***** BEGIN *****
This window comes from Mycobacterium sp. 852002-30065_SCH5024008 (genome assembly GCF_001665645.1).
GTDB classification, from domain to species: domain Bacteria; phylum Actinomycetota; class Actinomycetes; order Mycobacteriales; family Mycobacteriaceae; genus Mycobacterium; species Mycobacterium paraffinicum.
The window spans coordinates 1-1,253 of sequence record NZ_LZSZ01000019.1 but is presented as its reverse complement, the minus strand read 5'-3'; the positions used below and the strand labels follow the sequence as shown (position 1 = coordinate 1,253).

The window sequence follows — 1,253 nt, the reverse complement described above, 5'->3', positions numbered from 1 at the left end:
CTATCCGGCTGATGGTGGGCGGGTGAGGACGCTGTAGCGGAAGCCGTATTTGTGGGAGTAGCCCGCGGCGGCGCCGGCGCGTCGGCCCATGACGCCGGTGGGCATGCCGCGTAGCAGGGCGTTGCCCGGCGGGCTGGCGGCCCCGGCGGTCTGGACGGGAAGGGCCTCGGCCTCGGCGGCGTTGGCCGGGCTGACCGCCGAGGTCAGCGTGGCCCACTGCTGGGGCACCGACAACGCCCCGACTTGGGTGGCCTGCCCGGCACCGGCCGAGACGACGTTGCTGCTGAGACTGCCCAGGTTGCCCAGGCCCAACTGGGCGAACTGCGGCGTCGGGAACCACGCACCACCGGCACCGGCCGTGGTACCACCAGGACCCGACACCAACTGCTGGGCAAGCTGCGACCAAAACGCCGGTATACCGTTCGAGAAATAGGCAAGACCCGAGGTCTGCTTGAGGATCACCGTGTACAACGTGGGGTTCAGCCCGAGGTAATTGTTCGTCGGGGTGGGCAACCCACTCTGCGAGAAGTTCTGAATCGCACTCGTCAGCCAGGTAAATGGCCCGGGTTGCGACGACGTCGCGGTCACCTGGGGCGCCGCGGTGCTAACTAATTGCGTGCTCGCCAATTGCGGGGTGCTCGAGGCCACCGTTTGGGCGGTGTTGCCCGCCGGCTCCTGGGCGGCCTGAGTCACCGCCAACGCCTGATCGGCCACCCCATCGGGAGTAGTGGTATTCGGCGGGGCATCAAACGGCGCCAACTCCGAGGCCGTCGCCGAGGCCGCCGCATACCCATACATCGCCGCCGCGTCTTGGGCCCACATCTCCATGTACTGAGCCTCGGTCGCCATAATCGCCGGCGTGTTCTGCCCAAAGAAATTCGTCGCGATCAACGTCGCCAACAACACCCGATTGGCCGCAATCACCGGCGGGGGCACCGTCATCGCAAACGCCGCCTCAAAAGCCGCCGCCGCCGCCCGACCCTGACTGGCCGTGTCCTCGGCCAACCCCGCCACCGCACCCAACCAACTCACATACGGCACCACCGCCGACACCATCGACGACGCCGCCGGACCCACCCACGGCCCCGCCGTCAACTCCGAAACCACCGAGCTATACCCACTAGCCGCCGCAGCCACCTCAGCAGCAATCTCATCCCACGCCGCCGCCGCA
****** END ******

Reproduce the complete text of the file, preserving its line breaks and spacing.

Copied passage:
This window comes from Mycobacterium sp. 852002-30065_SCH5024008 (genome assembly GCF_001665645.1).
GTDB classification, from domain to species: domain Bacteria; phylum Actinomycetota; class Actinomycetes; order Mycobacteriales; family Mycobacteriaceae; genus Mycobacterium; species Mycobacterium paraffinicum.
The window spans coordinates 1-1,253 of sequence record NZ_LZSZ01000019.1 but is presented as its reverse complement, the minus strand read 5'-3'; the positions used below and the strand labels follow the sequence as shown (position 1 = coordinate 1,253).

The window sequence follows — 1,253 nt, the reverse complement described above, 5'->3', positions numbered from 1 at the left end:
CTATCCGGCTGATGGTGGGCGGGTGAGGACGCTGTAGCGGAAGCCGTATTTGTGGGAGTAGCCCGCGGCGGCGCCGGCGCGTCGGCCCATGACGCCGGTGGGCATGCCGCGTAGCAGGGCGTTGCCCGGCGGGCTGGCGGCCCCGGCGGTCTGGACGGGAAGGGCCTCGGCCTCGGCGGCGTTGGCCGGGCTGACCGCCGAGGTCAGCGTGGCCCACTGCTGGGGCACCGACAACGCCCCGACTTGGGTGGCCTGCCCGGCACCGGCCGAGACGACGTTGCTGCTGAGACTGCCCAGGTTGCCCAGGCCCAACTGGGCGAACTGCGGCGTCGGGAACCACGCACCACCGGCACCGGCCGTGGTACCACCAGGACCCGACACCAACTGCTGGGCAAGCTGCGACCAAAACGCCGGTATACCGTTCGAGAAATAGGCAAGACCCGAGGTCTGCTTGAGGATCACCGTGTACAACGTGGGGTTCAGCCCGAGGTAATTGTTCGTCGGGGTGGGCAACCCACTCTGCGAGAAGTTCTGAATCGCACTCGTCAGCCAGGTAAATGGCCCGGGTTGCGACGACGTCGCGGTCACCTGGGGCGCCGCGGTGCTAACTAATTGCGTGCTCGCCAATTGCGGGGTGCTCGAGGCCACCGTTTGGGCGGTGTTGCCCGCCGGCTCCTGGGCGGCCTGAGTCACCGCCAACGCCTGATCGGCCACCCCATCGGGAGTAGTGGTATTCGGCGGGGCATCAAACGGCGCCAACTCCGAGGCCGTCGCCGAGGCCGCCGCATACCCATACATCGCCGCCGCGTCTTGGGCCCACATCTCCATGTACTGAGCCTCGGTCGCCATAATCGCCGGCGTGTTCTGCCCAAAGAAATTCGTCGCGATCAACGTCGCCAACAACACCCGATTGGCCGCAATCACCGGCGGGGGCACCGTCATCGCAAACGCCGCCTCAAAAGCCGCCGCCGCCGCCCGACCCTGACTGGCCGTGTCCTCGGCCAACCCCGCCACCGCACCCAACCAACTCACATACGGCACCACCGCCGACACCATCGACGACGCCGCCGGACCCACCCACGGCCCCGCCGTCAACTCCGAAACCACCGAGCTATACCCACTAGCCGCCGCAGCCACCTCAGCAGCAATCTCATCCCACGCCGCCGCCGCA